After fermentation processes are over, the Sake is carbon filtered and pasteurized. In some types of sake a small amount of distilled alcohol is added to enhance the aromas and flavors. Like many other brewed beverages, Sake benefits greatly from the maturing. Usually it is matured for 9 to 12 months. Before the beverage is finally bottled, water can be added to the Sake to lower the alcohol content for 5-10%. The History of Sake brewing Process
The drinking of Sake and its role in the Japanese culture dates back from the ancient times. The Sake that was once consumed by the ancient people has by time changed due to the advancements in the process of making. Although, the complex process of brewing has evolved, the ingredients have remained the same – rice and pure water.
The present, “ koji kin ” method of Sake brewing, that is discussed previous in this article, was established in the fourth century. Until that time Sake was made by the method known as “ kuchikami-sake ”, by which rice was chewed to promoted fermentation.
During the Heian period, from 8 th to 12 th century, the Imperial Court established an official brewery organization called Miki-no-Tsukasa that was the only producer of Sake, mostly drank during special ceremonies.
During the 15 th century, the Muromachi period, numerous of small Sake breweries and liquor stores were open throughout the country. Moreover, they have become the main producers and leaders in the advancement of the brewing techniques. The development and the quality of the producing process advanced until the middle of the 18 th century, the Edo period. The advanced brewing techniques that were established than are still used today.
The production of Sake requires advanced individual skills. Moreover, in the period of the technical developments of the whole process, special professional group of sake masters have emerged. Toji is the chief Sake brewer and Kurabito a worker at the Sake brewery. Toji is still a highly respected profession in the Japanese society and was usually passed on from father to son. Nowadays, Tojis are mostly trained in universities.
The process of sake-brewing was undertaken only in the cool months of the winter season. Today, modern brewing factories are producing sake throughout the whole year, while the small traditional ones operate only in the winter. How is Sake served and drank
In the Japanese culture the drinking of the Sake is a ritual. The beverage is held in a special bottle called “ Tokkuri” and it is served in a small glass called “ ochoko ”. Sake can be served either cold or hot. However, the taste and the smell change greatly depending on the temperature of the beverage.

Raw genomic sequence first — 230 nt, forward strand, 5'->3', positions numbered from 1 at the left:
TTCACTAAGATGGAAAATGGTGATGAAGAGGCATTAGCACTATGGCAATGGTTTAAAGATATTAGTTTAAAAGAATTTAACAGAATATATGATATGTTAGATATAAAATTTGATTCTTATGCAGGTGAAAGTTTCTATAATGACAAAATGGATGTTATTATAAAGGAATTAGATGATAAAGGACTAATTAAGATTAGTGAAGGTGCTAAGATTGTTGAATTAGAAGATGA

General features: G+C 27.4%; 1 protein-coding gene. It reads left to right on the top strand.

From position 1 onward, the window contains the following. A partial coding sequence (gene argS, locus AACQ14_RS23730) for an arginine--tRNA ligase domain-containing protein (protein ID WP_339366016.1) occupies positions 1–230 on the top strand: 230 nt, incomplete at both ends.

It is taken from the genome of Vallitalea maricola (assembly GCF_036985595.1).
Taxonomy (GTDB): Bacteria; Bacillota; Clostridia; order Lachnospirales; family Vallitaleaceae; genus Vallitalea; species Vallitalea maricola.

The cold style of drinking Sake is called Hiya and requires for the bottle – Tokkuri to be held in the refrigerator along with the serving glass – ochoko. Atsukan is the name of the style of drinking hot Sake. After the Sake is poured in the Tokkuri the bottle is heated in the pan full with hot water. After the Sake gets hot it is served in the ochoko that holds just a little amount of beverage in order to be drank while it is still hot.
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Sake and the traditional Japanese Cuisine
The savory good taste of the Sake, traditionally was paired and consumed only with a simple appetizer called “Sakana ”. However, the variety of traditions that occurred in the different territories along the Japanese country and different Sake flavors resulted in different pairings of sake and food.
Sake and salty food
– Salted sea food is a big part of the traditional Japanese cuisine. “ Shiokara ” – salted fish innards and “ Naresushi ” are both dishes that are served with Sake. Another common combination is Sake with “ Miso ” – a soybean paste. Sake and traditional Japanese seasonings
– Japanese cuisine is famous for the common seasonings used in many dishes. Soya sauce, miso, comesu (vinegar made of rice), mirini (sweet sake for cooking and seasoning). All dishes that include these traditional Japanese delicatessens are paired with Sake. Sake is used for cooking
– Japanese people prefer to eat fish. Every fish dish is paired with Sake. Moreover, when cooked, sake is used to mask the strong odor of the fish, therefore preserving only the good flavors.